In the Bitcoin network, blockchain is not only shared and maintained by a public network of users – it is also negotiated. When a user joins the network, their connected computer receives a copy of the blockchain that is updated whenever a new block of transactions is added. But what if, through human error or the attempt of a hacker, a user of a copy of the blockchain is manipulated to be different from every other copy of the blockchain?

The blockchain protocol discourages the existence of multiple blockchains through a process called Google consensus. With the presence of many different copies of the blockchain, the consensus protocol will adopt the longest chain available. More users on a blockchain means blocks can be added to the end of the chain faster. According to that logic, the blockchain of record will always be the thing most trusted by the user. The consensus protocol is one of blockchain technology’s greatest strengths, but also allows for one of its biggest weaknesses.

Theoretically, hackers can take advantage of the majority rule in a 51% attack. Here’s how it would happen. Let’s say there are 5 million computers on the Bitcoin network, which is definitely not enough but one number is easy to divide. To gain a majority on the network, a hacker would need to control at least 2.5 million and one of those computers. In doing so, an attacker or group of attackers can interfere with the process of recording new transactions. They can send a transaction – and then reverse it, making it appear as if they still have the coins they just spent. This vulnerability, known as double spend, is the digital equivalent of a perfect counterfeit and will allow users to spend their Bitcoin twice.

Such an attack is extremely difficult to execute against a blockchain of Bitcoin size, as it would require an attacker to gain control of millions of computers. When Bitcoin was first established in 2009 and its number of users was numbered in the tens, it would be easy for an attacker to control the majority of the computing power in the network. This defining feature of blockchain has been flagged as a weakness for fledgling cryptocurrencies.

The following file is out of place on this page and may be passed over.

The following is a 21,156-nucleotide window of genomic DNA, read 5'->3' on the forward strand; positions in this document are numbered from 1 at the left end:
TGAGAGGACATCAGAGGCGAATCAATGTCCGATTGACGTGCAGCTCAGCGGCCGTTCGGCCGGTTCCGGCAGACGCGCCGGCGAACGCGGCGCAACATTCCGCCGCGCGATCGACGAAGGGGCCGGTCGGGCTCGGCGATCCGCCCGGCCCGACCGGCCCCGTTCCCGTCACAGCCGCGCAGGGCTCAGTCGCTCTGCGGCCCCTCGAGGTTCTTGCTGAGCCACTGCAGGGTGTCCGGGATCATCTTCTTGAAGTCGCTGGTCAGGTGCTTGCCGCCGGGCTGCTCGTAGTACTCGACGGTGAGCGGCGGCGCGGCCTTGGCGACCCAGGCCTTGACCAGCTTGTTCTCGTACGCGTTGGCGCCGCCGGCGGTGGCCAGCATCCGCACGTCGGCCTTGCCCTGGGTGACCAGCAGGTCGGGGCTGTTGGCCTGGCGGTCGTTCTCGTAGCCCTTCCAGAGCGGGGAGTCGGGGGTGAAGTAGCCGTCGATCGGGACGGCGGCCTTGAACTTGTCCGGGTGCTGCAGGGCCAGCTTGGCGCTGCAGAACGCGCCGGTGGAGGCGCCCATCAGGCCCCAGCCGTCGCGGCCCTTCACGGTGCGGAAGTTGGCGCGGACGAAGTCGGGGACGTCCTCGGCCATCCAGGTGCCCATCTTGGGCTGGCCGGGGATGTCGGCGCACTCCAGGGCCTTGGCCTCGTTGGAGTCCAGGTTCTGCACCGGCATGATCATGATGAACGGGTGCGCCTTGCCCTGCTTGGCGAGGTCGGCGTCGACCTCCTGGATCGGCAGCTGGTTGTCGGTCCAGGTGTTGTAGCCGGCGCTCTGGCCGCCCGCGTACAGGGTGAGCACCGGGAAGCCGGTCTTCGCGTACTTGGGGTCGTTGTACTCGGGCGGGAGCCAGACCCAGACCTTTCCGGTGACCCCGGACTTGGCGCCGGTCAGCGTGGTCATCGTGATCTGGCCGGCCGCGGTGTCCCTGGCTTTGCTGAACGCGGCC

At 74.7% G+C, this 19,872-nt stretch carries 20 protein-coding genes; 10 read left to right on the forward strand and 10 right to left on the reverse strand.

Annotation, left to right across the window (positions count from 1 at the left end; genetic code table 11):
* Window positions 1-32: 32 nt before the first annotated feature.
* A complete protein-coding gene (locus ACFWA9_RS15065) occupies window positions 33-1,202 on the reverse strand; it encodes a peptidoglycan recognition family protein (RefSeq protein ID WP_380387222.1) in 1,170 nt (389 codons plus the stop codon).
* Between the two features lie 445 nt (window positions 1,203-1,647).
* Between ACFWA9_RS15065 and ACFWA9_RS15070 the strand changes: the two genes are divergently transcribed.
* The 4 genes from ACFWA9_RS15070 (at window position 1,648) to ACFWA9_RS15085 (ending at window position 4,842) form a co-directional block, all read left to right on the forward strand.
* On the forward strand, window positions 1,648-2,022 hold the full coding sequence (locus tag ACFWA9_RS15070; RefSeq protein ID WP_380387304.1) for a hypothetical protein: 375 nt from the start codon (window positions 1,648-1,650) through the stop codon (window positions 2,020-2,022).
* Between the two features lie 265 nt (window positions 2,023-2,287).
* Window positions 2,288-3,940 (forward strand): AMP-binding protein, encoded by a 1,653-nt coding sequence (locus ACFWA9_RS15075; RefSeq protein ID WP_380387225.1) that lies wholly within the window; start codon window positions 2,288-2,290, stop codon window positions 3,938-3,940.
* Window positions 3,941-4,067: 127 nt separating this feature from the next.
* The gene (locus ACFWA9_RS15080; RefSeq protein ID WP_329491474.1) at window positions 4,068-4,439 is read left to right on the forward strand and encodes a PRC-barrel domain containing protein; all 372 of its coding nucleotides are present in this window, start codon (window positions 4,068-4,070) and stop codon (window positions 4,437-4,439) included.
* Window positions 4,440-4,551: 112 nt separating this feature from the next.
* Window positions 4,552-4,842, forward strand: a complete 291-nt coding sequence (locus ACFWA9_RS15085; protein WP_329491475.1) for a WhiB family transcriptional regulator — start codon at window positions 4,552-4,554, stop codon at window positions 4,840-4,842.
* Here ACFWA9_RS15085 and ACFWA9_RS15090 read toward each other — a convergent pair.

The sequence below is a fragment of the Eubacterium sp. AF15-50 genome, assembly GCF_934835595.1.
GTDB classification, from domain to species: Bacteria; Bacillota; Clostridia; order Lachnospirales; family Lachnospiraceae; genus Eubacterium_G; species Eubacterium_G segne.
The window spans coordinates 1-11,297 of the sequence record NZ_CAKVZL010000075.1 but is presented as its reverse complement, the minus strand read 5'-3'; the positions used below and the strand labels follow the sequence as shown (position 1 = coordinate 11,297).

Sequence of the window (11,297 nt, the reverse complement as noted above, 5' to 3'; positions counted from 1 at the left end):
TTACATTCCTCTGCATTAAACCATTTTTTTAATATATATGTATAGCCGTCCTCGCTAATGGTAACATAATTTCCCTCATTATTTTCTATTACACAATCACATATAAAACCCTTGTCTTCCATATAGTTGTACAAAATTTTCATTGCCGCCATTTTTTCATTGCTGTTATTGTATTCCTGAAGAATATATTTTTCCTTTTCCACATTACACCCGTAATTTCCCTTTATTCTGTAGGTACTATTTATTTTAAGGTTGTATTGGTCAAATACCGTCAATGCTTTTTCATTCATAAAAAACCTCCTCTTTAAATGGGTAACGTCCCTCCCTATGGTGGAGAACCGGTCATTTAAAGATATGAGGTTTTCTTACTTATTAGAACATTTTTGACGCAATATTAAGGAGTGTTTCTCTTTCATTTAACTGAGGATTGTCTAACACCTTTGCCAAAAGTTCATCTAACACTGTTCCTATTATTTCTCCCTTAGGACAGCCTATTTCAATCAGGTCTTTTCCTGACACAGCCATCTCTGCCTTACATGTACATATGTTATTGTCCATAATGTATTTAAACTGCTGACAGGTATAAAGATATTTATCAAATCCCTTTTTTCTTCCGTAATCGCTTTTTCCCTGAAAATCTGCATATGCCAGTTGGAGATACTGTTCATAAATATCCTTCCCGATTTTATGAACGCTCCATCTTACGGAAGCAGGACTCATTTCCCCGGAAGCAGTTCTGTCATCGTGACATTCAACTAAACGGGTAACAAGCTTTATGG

Users fearing 51% attacks could actually limit the monopoly that forms on the blockchain. In “Digital Gold: Bitcoin and the Inner Story of the Lost and Millionaires Trying to Reinvent Money” (English: Digital Gold: Bitcoin and the Inside Story of the Misfits and Millionaires Trying to Reinvent Money) New York Times journalist Nathaniel Popper writes about how a group of users, known as Bit Bitury, together create thousands of high-powered computers a competitive edge on blockchain. Their goal was to mine as many blocks as possible and earn bitcoins, which at that time was worth about $ 700 per block.

However, by March 2014, Bitfury was positioned to exceed 50% of the total computing power of the blockchain network. Instead of continuing to increase their holdings online, the group was elected to self-regulate and vowed never to exceed 40%. Bitfury knows that if they choose to continue to increase control of their network, the value of bitcoin will decrease as users sell off their funds in response to the possibility of a 51% attack. In other words, if the user loses trust in the blockchain network, the information about that network risk becomes completely worthless. Blockchain users can then only increase their computing power to a point before they start to lose money.

How can blockchain be used in the real world?

Blocks on the blockchain store data about currency transactions – we’ve eliminated that. But it turns out that blockchain is actually quite a reliable way of storing data about other types of transactions. In fact, blockchain technology can be used to store data about asset exchanges, stop in the supply chain, and even vote for a candidate.

Deloitte recently surveyed 1,000 companies across seven countries about integrating blockchain into their businesses. Their survey shows that 34% already have a blockchain system in production today, while another 41% are expected to deploy a blockchain application within the next 12 months. Additionally, nearly 40% of the companies surveyed reported that they would invest $ 5 million or more in blockchain over the next year. Here are some of the most popular uses of blockchain that are being explored today.

Bank